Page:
Application Technology - Odor - Imagination or Reality?
I cleaned it. I neutralized all odours. BUT: the customer says it still smells. Could it be his imagination?
Surely you have asked yourself this question at least once.
A simple example of how this could come to pass: you had a customer who has cats and were asked to clean several rooms where the odour of cat urine was strong. You proceeded to disinfect the areas, cleaned them and neutralized all odours. Upon finishing the smell of cat urine was no longer present in the house. The customer is satisfied and you are too.
A few days later you receive a call from a very put out customer - the urine smell is back with a vengeance.
Is this claim based upon the customer's imagination or is it actually true? Is it actually cat urine odour or is it a psychological odour?
You arrive at the customer's house and take a look and smell at your work and - you do not perceive an odour of any kind. You share this observation with your customer and try to explain in as diplomatic a way as possible that there is such a thing as psychological odour. This type of odour is based upon imagination and in your opinion this is such a case. This statement is rejected by your customer with a loud voice - it still smells like cat urine!
In this case you will not accomplish anything with arguments. It is now a matter of goodwill or...
What is psychological odour?
To explain this we will begin with a classic example in psychology: Doctor Ivan Pavlov carried out an experiment with his dog. Every time he was about to feed his dog he would ring a bell. He repeated this procedure for a period of several months.
After this time the dog was in such a state that it would begin to salivate in anticipation when it heard the bell ring (its mouth literally began to water!), prior to being fed.
At this point Doctor Pavlov stopped feeding his dog in this manner.
Still: anytime the dog would hear a bell ring it would begin salivating in anticipation.
This type of behaviour is the result of a procedure that is called behavioural continioning. In laymen's terms: programming the behaviour in a certain way.
This type of programming is not restricted to dogs or animals - it may also happen to us. When we enter a room that has a pleasant scent, and it turns out that this scent is present when we enter this room repeatedly the possibility exists that one will perceive the smell even when it is no longer there. Of course the same thing may happen with a bad smell, as was the case in the example at the beginning of this article.
Even if this scent is no longer real in actual sense, it is real to the customer since his brain is sending him signals that it is.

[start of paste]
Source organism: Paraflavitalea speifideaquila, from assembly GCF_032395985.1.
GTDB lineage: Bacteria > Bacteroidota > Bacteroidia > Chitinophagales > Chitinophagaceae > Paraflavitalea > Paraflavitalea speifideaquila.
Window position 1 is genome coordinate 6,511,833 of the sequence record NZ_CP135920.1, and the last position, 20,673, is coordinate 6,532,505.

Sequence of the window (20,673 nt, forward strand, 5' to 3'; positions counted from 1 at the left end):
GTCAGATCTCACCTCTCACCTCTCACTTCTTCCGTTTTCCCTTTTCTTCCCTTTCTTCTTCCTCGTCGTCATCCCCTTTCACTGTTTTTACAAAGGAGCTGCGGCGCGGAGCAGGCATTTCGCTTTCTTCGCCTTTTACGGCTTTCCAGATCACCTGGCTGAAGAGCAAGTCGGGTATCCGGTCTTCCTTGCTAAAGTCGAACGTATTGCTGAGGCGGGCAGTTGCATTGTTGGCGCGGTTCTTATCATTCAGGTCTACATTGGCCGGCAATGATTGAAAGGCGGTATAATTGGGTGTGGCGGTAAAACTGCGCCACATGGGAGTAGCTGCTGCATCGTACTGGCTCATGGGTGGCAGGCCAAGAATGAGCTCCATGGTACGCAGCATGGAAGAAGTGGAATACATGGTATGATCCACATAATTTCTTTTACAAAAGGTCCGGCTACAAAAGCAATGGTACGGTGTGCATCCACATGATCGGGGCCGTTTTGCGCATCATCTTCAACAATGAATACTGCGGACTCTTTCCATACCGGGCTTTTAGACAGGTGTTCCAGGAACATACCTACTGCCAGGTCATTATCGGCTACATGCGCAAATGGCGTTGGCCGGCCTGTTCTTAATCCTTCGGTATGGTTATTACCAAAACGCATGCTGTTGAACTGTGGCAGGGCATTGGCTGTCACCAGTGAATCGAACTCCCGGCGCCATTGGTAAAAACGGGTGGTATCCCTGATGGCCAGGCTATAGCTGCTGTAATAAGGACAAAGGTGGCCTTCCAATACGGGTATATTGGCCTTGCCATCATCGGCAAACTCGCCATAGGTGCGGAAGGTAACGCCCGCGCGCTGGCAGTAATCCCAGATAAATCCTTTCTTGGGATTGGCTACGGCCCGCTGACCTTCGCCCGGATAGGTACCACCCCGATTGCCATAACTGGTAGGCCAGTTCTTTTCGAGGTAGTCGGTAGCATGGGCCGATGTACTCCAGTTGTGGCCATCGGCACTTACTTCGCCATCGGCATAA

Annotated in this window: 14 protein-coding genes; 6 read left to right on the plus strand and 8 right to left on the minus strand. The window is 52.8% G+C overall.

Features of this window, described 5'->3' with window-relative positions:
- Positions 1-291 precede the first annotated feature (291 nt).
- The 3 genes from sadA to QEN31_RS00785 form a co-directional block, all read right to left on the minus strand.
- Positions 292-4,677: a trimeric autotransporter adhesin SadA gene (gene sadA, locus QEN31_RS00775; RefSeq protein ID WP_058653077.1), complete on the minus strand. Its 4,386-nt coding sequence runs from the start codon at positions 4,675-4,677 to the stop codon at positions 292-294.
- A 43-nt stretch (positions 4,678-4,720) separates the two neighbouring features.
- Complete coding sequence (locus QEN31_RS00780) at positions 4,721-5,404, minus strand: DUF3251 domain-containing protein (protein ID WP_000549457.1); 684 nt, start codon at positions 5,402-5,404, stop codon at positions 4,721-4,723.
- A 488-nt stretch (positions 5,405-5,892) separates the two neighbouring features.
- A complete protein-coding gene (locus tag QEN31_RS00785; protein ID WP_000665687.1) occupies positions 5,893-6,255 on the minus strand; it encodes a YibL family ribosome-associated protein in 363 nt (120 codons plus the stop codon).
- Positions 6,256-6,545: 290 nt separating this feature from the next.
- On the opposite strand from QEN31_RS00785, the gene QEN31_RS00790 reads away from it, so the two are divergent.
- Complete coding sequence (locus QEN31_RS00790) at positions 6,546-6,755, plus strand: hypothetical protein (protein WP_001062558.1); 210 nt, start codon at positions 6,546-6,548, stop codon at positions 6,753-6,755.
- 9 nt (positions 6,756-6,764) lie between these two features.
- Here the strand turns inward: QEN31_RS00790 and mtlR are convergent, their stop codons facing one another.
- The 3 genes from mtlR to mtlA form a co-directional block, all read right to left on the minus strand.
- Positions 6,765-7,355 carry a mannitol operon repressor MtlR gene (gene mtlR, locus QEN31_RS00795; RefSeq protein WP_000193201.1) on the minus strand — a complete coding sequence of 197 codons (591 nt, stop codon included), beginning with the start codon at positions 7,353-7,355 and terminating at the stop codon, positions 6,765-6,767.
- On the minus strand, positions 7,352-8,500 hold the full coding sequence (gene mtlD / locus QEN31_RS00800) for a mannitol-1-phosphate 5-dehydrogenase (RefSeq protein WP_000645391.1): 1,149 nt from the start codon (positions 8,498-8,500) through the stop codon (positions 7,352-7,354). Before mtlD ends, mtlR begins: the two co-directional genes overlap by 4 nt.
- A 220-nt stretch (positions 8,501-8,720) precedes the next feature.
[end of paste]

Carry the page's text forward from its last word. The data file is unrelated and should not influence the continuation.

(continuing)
This is the fact that makes the situation not only difficult but often explosive: how is one supposed to convince someone from the opposite, if it is absolutely real for the person?
One way to possibly convince the customer is through having lived through such an experience oneself. Should one have made this experience, one can often suceed in convincing the customer by relating the experience in a personal manner - psychological odour no longer sounds bad if it is a shared experience.
How to solve this problem otherwise? Another possibility: try to reprogramm the behaviour of your customer.
This means that you should proceed in the following manner or similarly: after finishing your job cleaning and deodorizing you should treat the affected surfaces with a suitable scented product. If possible, treat the doorframes too. This will introduce a positive scent into the rooms which should last several days to, if possible, a week. This will change the perception of the customer and may prevent a complaint caused by psychological odour from occuring.
However, before you start to treat the surfaces with a scented product you should ensure that nobody that uses the rooms has allergies or intolerance to scented products. This will save you a lot of trouble.
By the way: if you are asked to treat odour problems in a household where pets are still present you should avoid making any guarantuees about 100% removal: the odour problem will arise again since the accidents that occurred in the past will occur again in the future.
Last but not least: for the treatment of urine stains and odours we recommend the combined use of our products Acidic Pre-Spray and BioFresh. You may not be able to solve the problem permanently (if pets remain) but it will lead to success after cleaning and, with the right explanation to your customer, also to a satisfied customer.
Another item of interest connected with odours: odours can also influence those who are not subject to psychological conditioning (see prior article).
We all associate cleanliness with the fresh scent of lemons. How did the Mr. Clean ad from over 20 years go? With the fresh scent of lemons!
An article concerning this topic was published in the Sunday paper "Frankfurter Allgemeine Sonntagszeitung" on 11 December 2005 with the title: "Putz-Zwang: Ein paar Tropfen genügen." Translated: The urge to clean: A few drops are enough.
This article referred to a study in which one half of a group of students were exposed to the scent of a lemon scented cleaner for some time. The entire group was then offered cookies which were brittle and caused a lot of crumbs. The half that had been exposed to the scented cleaner tended to wipe up the crumbs three times more often than the other half.
In addition three times as many said they wanted to clean up at home as soon as they got home than the other half. In conclusion: the scent of cleaning products motivates to clean!